So what boundaries should we set?

Working hours: ensure that you set your working hours and stick to them. Ensure a healthy split between your work life and downtime, which will help you recharge, recover and go again stronger the day after.

Daily routine: there was an amazing commencement speech given by a US Naval Commander on the importance of making your bed – I strongly suggest you watch or listen to it. He says that from a mindset point of view, the practice of making your bed means you achieve something straight away and then have a made bed to go back to later.

I absolutely get that. It’s the same reason why we should shower, dress (even a splash of cologne or perfume makes a huge difference!) and prepare as if we were going out into the world. It means we are going into the day with proactive intent!

Working space: I have a home office, but as the lowest in the pecking order, since my wife has been working from home, the dining table is now my new workspace! It’s also next to my lounge where I relax. So I pack everything up – banners, cameras, paperwork – at the end of every day. Out of sight, out of mind.

With your clients: manage their expectations. Right now they could be triggered by global events and expecting you to know everything about the latest scheme or incentive – just after the words have left Boris’s lips!

Be sure to tell them what can be expected from you, in what time frame and don’t be afraid to charge for work right now. There is a massive shaming exercise going on with people charging for what they do at the moment. If we all stop doing business, not only will we damage ourselves, our business and our families, but also the economy.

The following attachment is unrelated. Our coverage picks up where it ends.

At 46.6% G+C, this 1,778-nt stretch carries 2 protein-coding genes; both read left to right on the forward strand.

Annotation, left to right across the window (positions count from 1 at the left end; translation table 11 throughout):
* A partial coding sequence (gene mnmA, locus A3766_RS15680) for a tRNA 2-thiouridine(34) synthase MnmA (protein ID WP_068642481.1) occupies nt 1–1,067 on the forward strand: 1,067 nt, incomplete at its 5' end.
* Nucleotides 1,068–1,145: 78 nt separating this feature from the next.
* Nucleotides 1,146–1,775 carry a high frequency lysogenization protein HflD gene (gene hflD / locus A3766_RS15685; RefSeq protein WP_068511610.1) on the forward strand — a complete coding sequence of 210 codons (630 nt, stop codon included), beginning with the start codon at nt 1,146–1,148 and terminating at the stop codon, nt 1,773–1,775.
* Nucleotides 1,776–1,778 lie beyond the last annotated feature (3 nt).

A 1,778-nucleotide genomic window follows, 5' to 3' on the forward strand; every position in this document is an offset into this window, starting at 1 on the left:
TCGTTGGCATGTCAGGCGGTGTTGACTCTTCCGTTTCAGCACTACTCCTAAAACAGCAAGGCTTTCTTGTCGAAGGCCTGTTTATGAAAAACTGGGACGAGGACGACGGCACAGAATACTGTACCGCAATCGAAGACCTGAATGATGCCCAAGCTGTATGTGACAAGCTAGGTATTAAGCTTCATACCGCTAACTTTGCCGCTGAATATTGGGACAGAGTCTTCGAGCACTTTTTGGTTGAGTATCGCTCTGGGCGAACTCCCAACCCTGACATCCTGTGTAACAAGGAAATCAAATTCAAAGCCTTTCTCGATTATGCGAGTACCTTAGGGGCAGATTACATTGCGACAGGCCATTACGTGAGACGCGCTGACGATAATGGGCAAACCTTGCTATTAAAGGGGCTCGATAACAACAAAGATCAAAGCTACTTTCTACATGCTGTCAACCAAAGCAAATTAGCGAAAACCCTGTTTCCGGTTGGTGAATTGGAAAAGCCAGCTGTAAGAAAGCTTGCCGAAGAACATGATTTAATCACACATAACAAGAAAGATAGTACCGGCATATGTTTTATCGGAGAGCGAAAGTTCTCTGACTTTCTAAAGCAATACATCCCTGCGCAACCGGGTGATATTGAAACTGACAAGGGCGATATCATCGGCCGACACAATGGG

With your family: this can be quite a sensitive one but have the courage to ask for your own space, your own time to do what you want to do. I have spoken all over the world on this stuff and in the UK we have a real problem culturally as we are wired to believe that self-care is selfish. As per the aeroplane adage: to help save others, put your oxygen mask on first.

I’m guessing you live with the people that you do because you love them – however, the level of intensity created by isolation and lockdown will test the strongest of relationships.

I hope that these insights help. You can find more on a video that I put together: ‘Coronavirus: How to manage Anxiety when working from home’ Stay safe, stay well, stay strong – and as always, I’m here if you need to reach out to me.

The dilemma this month was based on the Any Answers question: Anyone else struggling with all the nitty gritty?

Replies (5)

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By GTUA
05th May 2020 10:31

Wonderful article - many thanks!

Thanks (2)
Replying to GTUA:
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By dwgw
05th May 2020 11:57

Agreed. This is a very good and helpful piece.

It might seem like simple stuff but the best generic advice usually is. A lot of people are too stressed, anxious, self-absorbed etc to see it for themselves.

Thanks (1)
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By GTUA
05th May 2020 10:32

Wonderful article - many thanks!

Thanks (1)
7om
By Tom 7000
05th May 2020 13:59

supply and demand
If I said accounts were free... there would be a 500m queue down the road
If its £5k there's one client

If you are going to do all this furlough stuff etc for free... what do you expect

Thanks (4)
Replying to Patch:
By Ruddles
07th May 2020 14:34

Just wondering what you've called her - Frankie II?

Thanks (2)